For those of you already writing this off as lame. I get it. If you are (like I was) suspect about board games and convinced they are horrible time sucks and boring traps, I can not suggest Wil Wheaton's Youtube Show, Table Top enough. The games this show features are not your run-of-the-mill games. They are clever, super fun, usually European imports. Some are more about storytelling or role playing and others are really all about dice and chance, but all of them are awesome. I say this as someone who can not sit through a game of Monopoly and avoids any dinner party where Scattergories or Win Lose or Draw is mentioned. I refused to play board games for years because that was all I knew. But now I watch TableTop every Thursday and have bought several of the games featured it in. Each of these fancy games costs anywhere from ten to fifty dollars but I don't see that as anything but an investment. I can buy a game like Catan once and host endless dinner parties with great friends and never get tired of it. The most commonly played games here are Settlers of Catan, Zombie Dice, Tsuro and Gloom. But I just got my hands on that game Agricola, which is as daunting as it is exciting. I am upping my gamer ante with that one…

So tonight is Game Night. It's an institution. I have 4 pounds of pork shoulder in the crock pot and at least six people showing up, possibly eight. (I better sweep up the dog hair). I feel like I'm getting ready for the school dance, all wound up over the chance and laughs.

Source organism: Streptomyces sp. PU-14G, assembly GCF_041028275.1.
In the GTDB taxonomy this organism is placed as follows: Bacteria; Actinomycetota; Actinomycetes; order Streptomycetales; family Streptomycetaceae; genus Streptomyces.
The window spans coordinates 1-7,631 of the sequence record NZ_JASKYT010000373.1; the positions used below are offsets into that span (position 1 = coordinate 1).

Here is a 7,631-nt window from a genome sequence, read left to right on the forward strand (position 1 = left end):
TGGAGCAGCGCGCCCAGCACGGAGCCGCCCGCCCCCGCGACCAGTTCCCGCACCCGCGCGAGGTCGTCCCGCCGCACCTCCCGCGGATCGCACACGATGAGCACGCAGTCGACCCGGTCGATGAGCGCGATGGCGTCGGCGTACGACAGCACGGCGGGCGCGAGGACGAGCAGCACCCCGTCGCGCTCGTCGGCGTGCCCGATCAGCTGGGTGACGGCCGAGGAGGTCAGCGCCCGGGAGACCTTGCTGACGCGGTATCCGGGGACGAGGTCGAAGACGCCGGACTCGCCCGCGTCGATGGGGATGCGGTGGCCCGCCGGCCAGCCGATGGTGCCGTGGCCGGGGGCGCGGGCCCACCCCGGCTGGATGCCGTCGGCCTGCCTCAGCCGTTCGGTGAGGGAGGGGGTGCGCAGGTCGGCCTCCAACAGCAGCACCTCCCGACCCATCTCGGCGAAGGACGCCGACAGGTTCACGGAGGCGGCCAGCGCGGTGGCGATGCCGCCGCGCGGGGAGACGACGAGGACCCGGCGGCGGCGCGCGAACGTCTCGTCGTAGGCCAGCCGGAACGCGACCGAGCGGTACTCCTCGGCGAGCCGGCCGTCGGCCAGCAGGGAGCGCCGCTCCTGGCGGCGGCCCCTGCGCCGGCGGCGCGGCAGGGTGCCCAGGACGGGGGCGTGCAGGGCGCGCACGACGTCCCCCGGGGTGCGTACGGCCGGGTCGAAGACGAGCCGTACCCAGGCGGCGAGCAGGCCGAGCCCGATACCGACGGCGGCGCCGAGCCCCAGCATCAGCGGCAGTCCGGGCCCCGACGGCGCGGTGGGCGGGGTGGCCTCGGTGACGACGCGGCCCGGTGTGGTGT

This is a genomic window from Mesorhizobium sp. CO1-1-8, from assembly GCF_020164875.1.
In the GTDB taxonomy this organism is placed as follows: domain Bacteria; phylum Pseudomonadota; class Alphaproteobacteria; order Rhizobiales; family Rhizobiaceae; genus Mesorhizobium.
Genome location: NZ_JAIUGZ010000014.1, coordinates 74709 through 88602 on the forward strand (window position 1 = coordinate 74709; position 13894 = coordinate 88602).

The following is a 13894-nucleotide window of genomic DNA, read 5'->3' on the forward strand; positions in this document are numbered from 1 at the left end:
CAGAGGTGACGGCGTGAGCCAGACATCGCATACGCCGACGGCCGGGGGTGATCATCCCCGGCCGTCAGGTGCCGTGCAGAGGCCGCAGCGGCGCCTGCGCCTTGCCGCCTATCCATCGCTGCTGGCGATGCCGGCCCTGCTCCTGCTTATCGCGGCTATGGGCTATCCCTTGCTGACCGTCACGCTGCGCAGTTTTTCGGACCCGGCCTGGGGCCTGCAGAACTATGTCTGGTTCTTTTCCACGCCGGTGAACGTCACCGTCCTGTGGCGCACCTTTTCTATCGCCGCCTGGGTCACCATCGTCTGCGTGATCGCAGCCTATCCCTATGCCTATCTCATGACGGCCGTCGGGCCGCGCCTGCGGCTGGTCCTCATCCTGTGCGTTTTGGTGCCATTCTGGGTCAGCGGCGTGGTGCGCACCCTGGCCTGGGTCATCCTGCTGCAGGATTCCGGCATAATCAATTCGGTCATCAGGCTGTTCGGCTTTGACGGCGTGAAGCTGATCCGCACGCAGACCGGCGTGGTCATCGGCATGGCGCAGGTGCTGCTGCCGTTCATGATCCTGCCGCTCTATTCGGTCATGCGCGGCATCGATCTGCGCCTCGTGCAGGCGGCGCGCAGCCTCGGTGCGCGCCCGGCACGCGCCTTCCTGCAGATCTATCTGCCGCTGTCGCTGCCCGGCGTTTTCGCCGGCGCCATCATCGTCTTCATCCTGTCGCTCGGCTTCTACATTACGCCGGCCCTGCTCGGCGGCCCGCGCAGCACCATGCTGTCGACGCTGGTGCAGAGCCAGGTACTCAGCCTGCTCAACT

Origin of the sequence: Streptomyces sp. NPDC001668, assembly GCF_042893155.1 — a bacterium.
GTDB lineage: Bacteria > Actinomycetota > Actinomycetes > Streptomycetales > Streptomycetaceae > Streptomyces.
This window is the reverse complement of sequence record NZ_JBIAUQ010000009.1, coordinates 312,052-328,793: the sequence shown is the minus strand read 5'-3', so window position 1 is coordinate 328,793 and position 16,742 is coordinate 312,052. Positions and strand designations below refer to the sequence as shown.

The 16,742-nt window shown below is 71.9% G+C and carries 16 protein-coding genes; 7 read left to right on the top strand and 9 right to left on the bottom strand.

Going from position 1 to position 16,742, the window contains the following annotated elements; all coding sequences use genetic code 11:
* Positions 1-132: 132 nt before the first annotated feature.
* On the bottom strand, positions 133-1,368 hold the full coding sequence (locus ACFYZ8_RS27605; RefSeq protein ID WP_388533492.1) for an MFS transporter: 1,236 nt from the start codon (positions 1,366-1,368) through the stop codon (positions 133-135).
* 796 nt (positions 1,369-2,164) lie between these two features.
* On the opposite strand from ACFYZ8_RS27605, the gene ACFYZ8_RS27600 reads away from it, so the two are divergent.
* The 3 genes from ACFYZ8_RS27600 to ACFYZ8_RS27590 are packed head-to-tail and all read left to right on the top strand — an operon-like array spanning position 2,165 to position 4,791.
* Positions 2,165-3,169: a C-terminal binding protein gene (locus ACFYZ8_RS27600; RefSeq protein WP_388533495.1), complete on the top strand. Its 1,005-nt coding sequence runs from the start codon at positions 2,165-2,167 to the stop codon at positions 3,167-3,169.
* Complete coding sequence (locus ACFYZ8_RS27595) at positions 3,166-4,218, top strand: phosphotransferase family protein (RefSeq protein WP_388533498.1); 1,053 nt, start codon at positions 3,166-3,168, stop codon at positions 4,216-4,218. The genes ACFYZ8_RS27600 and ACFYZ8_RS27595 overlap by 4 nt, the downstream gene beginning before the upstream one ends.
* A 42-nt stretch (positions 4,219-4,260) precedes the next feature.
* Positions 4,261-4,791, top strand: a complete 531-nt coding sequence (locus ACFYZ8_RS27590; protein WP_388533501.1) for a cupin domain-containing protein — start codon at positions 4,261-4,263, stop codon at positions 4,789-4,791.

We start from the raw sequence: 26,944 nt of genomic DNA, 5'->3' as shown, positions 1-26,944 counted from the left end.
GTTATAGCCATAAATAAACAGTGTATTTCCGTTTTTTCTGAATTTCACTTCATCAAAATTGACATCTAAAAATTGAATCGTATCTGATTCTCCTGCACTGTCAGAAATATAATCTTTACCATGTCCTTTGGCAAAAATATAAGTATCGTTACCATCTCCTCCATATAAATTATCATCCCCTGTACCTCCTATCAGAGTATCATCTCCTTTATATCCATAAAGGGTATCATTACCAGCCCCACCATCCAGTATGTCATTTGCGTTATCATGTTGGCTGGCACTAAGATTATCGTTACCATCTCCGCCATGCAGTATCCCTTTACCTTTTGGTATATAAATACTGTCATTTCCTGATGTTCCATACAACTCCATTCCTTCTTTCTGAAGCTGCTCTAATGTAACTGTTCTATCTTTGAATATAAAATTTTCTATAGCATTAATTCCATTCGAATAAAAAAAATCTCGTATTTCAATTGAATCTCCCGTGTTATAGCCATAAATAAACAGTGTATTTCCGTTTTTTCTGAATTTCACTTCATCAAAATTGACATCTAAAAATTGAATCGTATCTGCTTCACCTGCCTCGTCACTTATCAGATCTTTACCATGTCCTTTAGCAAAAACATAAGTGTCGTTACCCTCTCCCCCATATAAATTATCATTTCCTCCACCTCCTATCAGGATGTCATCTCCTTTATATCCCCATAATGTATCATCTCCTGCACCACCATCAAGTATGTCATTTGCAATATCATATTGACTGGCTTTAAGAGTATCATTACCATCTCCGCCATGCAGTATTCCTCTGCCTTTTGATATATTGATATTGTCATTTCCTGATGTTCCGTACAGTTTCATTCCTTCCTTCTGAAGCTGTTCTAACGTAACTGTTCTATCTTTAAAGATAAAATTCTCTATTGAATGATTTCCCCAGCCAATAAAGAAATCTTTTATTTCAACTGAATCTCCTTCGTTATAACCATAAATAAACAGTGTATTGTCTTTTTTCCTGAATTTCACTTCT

So folks, consider possibly setting up a homestead game night of your own, wherever you are. It's a great way to really connect with people, learn about them, and enjoy a night. I feel like we don't spend enough time with our friends away from screens and dinner tables. To eat a good meal and then retire for a night of high-stakes laughter, a few puffs of pipe smoke, and harmless ribbing at old inside jokes is a blast. It makes the winter warmer, the food taste better, the community stronger. It's here to stay at CAF.

P.S. Do you know what game is coming in the mail today!? Glen More! The game of living in ancient Scotland and running your farm and clan! Perfect!

photo by tara alan of

Portrait of a Sheep

Wendy Rogers, the talented watercolorist and (lucky me!) reader of CAF surprised me with this image on my Facebook page yesterday! It is Sal! Holy Crow is this woman an artist. A few weeks ago I was just browsing through people's updates on Facebook and was lucky enough to see a painting she did of a forest in winter's sigh. I was so floored by it, by how it made me instantly feel like I was riding Merlin through the Days of Grace before the snow fell....that I had to tell her how she transported me. Some people write, some act, some build, some hunt and some paint. Wendy paints and we are all luckier for it. We get to see her world!

P.S. She takes commissions! Contact her through the link!

Monday, February 18, 2013

My Living Room

Monday Still For Sale